Fighting the Red Army in 1945 would have been suicidal, even with Patton in command.
I think the British Army might well have mutinied, they had been told they were fighting Hitler, not "Uncle Joe".
http://www.bbc.co.uk/history/worldwa...utiny_01.shtml

https://en.wikipedia.org/wiki/Royal_Air_Force_mutiny

N.

Oh didn't know about those mutinies.



I just remember that the current German army was founded in secrecy, with planning starting just five years after WW2, under the poetic name "Dienststelle des Bevollmächtigten des Bundeskanzlers für die mit der Vermehrung der alliierten Truppen zusammenhängenden Fragen" (literally: Office of the commissioner of the federal chancellor for questions related to the multiplication of the allied troops), because the population was opposed to militarism after WW2.
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Old 06-07-2019, 02:34 PM   #25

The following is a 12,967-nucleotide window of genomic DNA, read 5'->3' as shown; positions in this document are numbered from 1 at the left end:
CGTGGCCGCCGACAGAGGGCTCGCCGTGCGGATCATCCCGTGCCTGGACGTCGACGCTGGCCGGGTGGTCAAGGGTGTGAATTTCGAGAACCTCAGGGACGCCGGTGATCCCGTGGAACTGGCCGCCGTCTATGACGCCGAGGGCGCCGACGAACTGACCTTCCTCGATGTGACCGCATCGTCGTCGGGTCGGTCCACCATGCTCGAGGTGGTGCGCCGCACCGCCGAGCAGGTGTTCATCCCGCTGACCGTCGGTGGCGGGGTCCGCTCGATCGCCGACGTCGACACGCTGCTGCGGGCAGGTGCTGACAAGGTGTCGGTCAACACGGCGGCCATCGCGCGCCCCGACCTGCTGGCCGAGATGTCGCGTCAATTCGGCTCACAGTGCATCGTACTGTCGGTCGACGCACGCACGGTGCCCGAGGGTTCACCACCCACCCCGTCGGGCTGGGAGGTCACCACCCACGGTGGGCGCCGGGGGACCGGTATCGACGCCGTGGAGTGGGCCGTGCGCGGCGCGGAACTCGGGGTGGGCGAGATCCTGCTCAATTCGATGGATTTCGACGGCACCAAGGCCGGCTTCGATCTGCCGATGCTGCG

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The mutinies aren't well know even in the UK. I only knew from Military History magazines, and they aren't reported much in them.
From a military history aspect I suppose they aren't that important.

Also, a General Election was held in July(just when the allies were attacking the Red Army) and Churchill and the Conservatives lost badly, Labour Party won.
People recognised that Churchill the War Leader wasn't ideal for post-war duty.

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Old 06-08-2019, 09:39 AM   #26
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Slightly related topic.

First time trooping of the colour is streamed live on BBC YouTube thing.
Didn't know they had one!
Runs till 13:00 BST, lots of marching around and shouting.

https://www.youtube.com/watch?v=6DGN...ature=youtu.be